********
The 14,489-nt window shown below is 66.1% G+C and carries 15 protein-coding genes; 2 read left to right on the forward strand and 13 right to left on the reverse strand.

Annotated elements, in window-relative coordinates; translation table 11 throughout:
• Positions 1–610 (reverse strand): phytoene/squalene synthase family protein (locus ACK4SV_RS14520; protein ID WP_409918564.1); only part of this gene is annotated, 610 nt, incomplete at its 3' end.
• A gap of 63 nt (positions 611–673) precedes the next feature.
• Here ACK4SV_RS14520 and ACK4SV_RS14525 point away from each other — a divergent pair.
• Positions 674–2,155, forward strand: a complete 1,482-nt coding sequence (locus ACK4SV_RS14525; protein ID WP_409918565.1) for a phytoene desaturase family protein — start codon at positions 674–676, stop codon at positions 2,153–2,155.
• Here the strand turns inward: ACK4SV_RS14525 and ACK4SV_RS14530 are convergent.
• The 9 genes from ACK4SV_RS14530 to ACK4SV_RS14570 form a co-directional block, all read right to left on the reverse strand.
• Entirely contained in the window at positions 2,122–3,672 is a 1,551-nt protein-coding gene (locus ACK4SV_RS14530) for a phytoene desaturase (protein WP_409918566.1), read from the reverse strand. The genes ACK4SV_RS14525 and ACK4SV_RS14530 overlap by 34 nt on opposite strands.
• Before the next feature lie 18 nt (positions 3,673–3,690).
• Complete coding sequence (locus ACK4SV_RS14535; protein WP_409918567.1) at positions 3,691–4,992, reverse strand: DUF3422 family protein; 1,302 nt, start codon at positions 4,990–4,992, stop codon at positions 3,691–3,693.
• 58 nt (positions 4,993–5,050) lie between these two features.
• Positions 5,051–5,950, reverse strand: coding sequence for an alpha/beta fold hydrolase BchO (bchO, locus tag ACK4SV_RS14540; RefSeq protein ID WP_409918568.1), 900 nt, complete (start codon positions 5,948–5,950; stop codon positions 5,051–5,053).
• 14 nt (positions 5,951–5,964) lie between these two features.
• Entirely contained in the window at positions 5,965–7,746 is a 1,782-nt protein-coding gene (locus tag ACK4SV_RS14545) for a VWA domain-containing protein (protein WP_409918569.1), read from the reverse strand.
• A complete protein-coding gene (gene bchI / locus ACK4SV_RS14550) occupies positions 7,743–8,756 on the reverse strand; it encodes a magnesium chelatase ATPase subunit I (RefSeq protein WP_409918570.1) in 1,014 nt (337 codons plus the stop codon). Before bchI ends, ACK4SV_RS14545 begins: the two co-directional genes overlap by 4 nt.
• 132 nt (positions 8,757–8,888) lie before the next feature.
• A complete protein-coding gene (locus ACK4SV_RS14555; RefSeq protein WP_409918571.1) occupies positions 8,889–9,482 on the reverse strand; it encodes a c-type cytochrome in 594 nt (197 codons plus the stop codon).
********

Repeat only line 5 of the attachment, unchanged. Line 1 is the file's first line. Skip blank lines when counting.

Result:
• Here ACK4SV_RS14520 and ACK4SV_RS14525 point away from each other — a divergent pair.